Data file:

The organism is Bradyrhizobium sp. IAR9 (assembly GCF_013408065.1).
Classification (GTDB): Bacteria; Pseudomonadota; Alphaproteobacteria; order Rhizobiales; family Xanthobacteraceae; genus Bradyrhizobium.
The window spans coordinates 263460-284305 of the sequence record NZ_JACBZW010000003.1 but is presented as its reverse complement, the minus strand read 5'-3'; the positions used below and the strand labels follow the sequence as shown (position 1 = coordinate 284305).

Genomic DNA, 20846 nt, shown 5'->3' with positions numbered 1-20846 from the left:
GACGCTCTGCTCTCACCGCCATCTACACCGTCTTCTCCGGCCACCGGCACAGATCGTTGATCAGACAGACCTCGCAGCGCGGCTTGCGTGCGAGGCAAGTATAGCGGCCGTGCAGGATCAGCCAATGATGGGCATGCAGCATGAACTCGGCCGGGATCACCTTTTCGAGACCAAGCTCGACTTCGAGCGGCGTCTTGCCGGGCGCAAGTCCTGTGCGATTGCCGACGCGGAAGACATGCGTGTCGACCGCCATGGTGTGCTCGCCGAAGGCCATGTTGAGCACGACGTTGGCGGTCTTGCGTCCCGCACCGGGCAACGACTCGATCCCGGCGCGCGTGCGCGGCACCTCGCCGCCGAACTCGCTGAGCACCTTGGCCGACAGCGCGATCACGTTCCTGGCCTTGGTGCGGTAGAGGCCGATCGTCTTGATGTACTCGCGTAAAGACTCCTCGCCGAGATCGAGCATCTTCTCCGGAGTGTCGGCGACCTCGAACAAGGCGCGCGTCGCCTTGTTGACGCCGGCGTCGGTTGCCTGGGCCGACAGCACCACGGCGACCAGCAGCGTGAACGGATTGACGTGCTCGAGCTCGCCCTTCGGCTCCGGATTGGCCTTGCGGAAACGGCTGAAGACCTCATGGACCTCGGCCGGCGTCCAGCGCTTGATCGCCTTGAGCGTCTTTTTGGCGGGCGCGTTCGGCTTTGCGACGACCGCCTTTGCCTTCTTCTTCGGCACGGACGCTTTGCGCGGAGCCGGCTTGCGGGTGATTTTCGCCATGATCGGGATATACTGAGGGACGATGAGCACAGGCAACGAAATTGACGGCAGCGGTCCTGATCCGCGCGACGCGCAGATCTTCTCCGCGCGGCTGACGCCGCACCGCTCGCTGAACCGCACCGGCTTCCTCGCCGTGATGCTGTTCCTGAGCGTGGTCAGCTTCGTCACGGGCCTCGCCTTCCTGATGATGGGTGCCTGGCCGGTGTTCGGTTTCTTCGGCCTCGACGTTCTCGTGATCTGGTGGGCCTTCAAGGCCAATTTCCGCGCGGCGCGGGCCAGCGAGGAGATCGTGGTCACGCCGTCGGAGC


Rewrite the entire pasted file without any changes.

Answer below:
The organism is Bradyrhizobium sp. IAR9 (assembly GCF_013408065.1).
Classification (GTDB): Bacteria; Pseudomonadota; Alphaproteobacteria; order Rhizobiales; family Xanthobacteraceae; genus Bradyrhizobium.
The window spans coordinates 263460-284305 of the sequence record NZ_JACBZW010000003.1 but is presented as its reverse complement, the minus strand read 5'-3'; the positions used below and the strand labels follow the sequence as shown (position 1 = coordinate 284305).

Genomic DNA, 20846 nt, shown 5'->3' with positions numbered 1-20846 from the left:
GACGCTCTGCTCTCACCGCCATCTACACCGTCTTCTCCGGCCACCGGCACAGATCGTTGATCAGACAGACCTCGCAGCGCGGCTTGCGTGCGAGGCAAGTATAGCGGCCGTGCAGGATCAGCCAATGATGGGCATGCAGCATGAACTCGGCCGGGATCACCTTTTCGAGACCAAGCTCGACTTCGAGCGGCGTCTTGCCGGGCGCAAGTCCTGTGCGATTGCCGACGCGGAAGACATGCGTGTCGACCGCCATGGTGTGCTCGCCGAAGGCCATGTTGAGCACGACGTTGGCGGTCTTGCGTCCCGCACCGGGCAACGACTCGATCCCGGCGCGCGTGCGCGGCACCTCGCCGCCGAACTCGCTGAGCACCTTGGCCGACAGCGCGATCACGTTCCTGGCCTTGGTGCGGTAGAGGCCGATCGTCTTGATGTACTCGCGTAAAGACTCCTCGCCGAGATCGAGCATCTTCTCCGGAGTGTCGGCGACCTCGAACAAGGCGCGCGTCGCCTTGTTGACGCCGGCGTCGGTTGCCTGGGCCGACAGCACCACGGCGACCAGCAGCGTGAACGGATTGACGTGCTCGAGCTCGCCCTTCGGCTCCGGATTGGCCTTGCGGAAACGGCTGAAGACCTCATGGACCTCGGCCGGCGTCCAGCGCTTGATCGCCTTGAGCGTCTTTTTGGCGGGCGCGTTCGGCTTTGCGACGACCGCCTTTGCCTTCTTCTTCGGCACGGACGCTTTGCGCGGAGCCGGCTTGCGGGTGATTTTCGCCATGATCGGGATATACTGAGGGACGATGAGCACAGGCAACGAAATTGACGGCAGCGGTCCTGATCCGCGCGACGCGCAGATCTTCTCCGCGCGGCTGACGCCGCACCGCTCGCTGAACCGCACCGGCTTCCTCGCCGTGATGCTGTTCCTGAGCGTGGTCAGCTTCGTCACGGGCCTCGCCTTCCTGATGATGGGTGCCTGGCCGGTGTTCGGTTTCTTCGGCCTCGACGTTCTCGTGATCTGGTGGGCCTTCAAGGCCAATTTCCGCGCGGCGCGGGCCAGCGAGGAGATCGTGGTCACGCCGTCGGAGC